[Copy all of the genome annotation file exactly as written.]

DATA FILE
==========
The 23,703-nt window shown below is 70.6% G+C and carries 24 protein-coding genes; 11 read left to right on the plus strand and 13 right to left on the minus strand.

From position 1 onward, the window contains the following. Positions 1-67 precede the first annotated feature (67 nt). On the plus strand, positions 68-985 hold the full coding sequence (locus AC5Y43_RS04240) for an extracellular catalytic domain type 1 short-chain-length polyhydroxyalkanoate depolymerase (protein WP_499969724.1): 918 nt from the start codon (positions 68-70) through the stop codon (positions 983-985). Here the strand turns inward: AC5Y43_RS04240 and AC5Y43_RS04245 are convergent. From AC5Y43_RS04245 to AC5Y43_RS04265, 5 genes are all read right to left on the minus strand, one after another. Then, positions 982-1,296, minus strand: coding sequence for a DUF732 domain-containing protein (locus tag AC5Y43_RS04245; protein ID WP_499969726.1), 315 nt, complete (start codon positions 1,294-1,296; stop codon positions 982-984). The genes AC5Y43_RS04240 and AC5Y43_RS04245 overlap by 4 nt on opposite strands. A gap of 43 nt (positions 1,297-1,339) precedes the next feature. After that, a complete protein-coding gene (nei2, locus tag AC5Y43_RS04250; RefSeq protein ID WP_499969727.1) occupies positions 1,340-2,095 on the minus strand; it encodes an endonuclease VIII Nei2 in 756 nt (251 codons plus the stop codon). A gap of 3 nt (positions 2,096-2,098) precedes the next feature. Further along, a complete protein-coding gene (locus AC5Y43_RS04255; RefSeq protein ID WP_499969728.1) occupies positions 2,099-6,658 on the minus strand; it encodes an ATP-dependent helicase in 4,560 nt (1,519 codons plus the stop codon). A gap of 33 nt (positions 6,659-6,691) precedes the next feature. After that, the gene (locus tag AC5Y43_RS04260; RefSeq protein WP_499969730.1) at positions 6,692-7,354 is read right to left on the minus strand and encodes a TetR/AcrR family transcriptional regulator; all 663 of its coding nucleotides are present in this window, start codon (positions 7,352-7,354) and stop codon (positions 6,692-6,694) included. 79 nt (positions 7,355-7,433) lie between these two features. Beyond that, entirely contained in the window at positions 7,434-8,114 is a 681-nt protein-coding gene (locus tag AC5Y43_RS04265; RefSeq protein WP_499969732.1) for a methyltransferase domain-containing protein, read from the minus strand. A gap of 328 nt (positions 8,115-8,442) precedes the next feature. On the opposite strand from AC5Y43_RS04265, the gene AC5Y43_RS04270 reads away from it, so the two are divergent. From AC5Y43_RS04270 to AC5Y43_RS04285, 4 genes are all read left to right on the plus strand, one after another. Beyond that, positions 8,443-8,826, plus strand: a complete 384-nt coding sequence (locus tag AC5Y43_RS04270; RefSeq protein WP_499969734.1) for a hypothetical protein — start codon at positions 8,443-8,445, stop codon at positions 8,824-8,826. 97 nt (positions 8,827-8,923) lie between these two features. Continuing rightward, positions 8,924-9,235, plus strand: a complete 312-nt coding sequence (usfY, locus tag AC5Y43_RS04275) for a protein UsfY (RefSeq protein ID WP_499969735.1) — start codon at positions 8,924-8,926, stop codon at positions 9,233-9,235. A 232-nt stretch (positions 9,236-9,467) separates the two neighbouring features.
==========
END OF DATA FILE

The 23,703-nt window shown below is 70.6% G+C and carries 24 protein-coding genes; 11 read left to right on the plus strand and 13 right to left on the minus strand.

From position 1 onward, the window contains the following. Positions 1-67 precede the first annotated feature (67 nt). On the plus strand, positions 68-985 hold the full coding sequence (locus AC5Y43_RS04240) for an extracellular catalytic domain type 1 short-chain-length polyhydroxyalkanoate depolymerase (protein WP_499969724.1): 918 nt from the start codon (positions 68-70) through the stop codon (positions 983-985). Here the strand turns inward: AC5Y43_RS04240 and AC5Y43_RS04245 are convergent. From AC5Y43_RS04245 to AC5Y43_RS04265, 5 genes are all read right to left on the minus strand, one after another. Then, positions 982-1,296, minus strand: coding sequence for a DUF732 domain-containing protein (locus tag AC5Y43_RS04245; protein ID WP_499969726.1), 315 nt, complete (start codon positions 1,294-1,296; stop codon positions 982-984). The genes AC5Y43_RS04240 and AC5Y43_RS04245 overlap by 4 nt on opposite strands. A gap of 43 nt (positions 1,297-1,339) precedes the next feature. After that, a complete protein-coding gene (nei2, locus tag AC5Y43_RS04250; RefSeq protein ID WP_499969727.1) occupies positions 1,340-2,095 on the minus strand; it encodes an endonuclease VIII Nei2 in 756 nt (251 codons plus the stop codon). A gap of 3 nt (positions 2,096-2,098) precedes the next feature. Further along, a complete protein-coding gene (locus AC5Y43_RS04255; RefSeq protein ID WP_499969728.1) occupies positions 2,099-6,658 on the minus strand; it encodes an ATP-dependent helicase in 4,560 nt (1,519 codons plus the stop codon). A gap of 33 nt (positions 6,659-6,691) precedes the next feature. After that, the gene (locus tag AC5Y43_RS04260; RefSeq protein WP_499969730.1) at positions 6,692-7,354 is read right to left on the minus strand and encodes a TetR/AcrR family transcriptional regulator; all 663 of its coding nucleotides are present in this window, start codon (positions 7,352-7,354) and stop codon (positions 6,692-6,694) included. 79 nt (positions 7,355-7,433) lie between these two features. Beyond that, entirely contained in the window at positions 7,434-8,114 is a 681-nt protein-coding gene (locus tag AC5Y43_RS04265; RefSeq protein WP_499969732.1) for a methyltransferase domain-containing protein, read from the minus strand. A gap of 328 nt (positions 8,115-8,442) precedes the next feature. On the opposite strand from AC5Y43_RS04265, the gene AC5Y43_RS04270 reads away from it, so the two are divergent. From AC5Y43_RS04270 to AC5Y43_RS04285, 4 genes are all read left to right on the plus strand, one after another. Beyond that, positions 8,443-8,826, plus strand: a complete 384-nt coding sequence (locus tag AC5Y43_RS04270; RefSeq protein WP_499969734.1) for a hypothetical protein — start codon at positions 8,443-8,445, stop codon at positions 8,824-8,826. 97 nt (positions 8,827-8,923) lie between these two features. Continuing rightward, positions 8,924-9,235, plus strand: a complete 312-nt coding sequence (usfY, locus tag AC5Y43_RS04275) for a protein UsfY (RefSeq protein ID WP_499969735.1) — start codon at positions 8,924-8,926, stop codon at positions 9,233-9,235. A 232-nt stretch (positions 9,236-9,467) separates the two neighbouring features.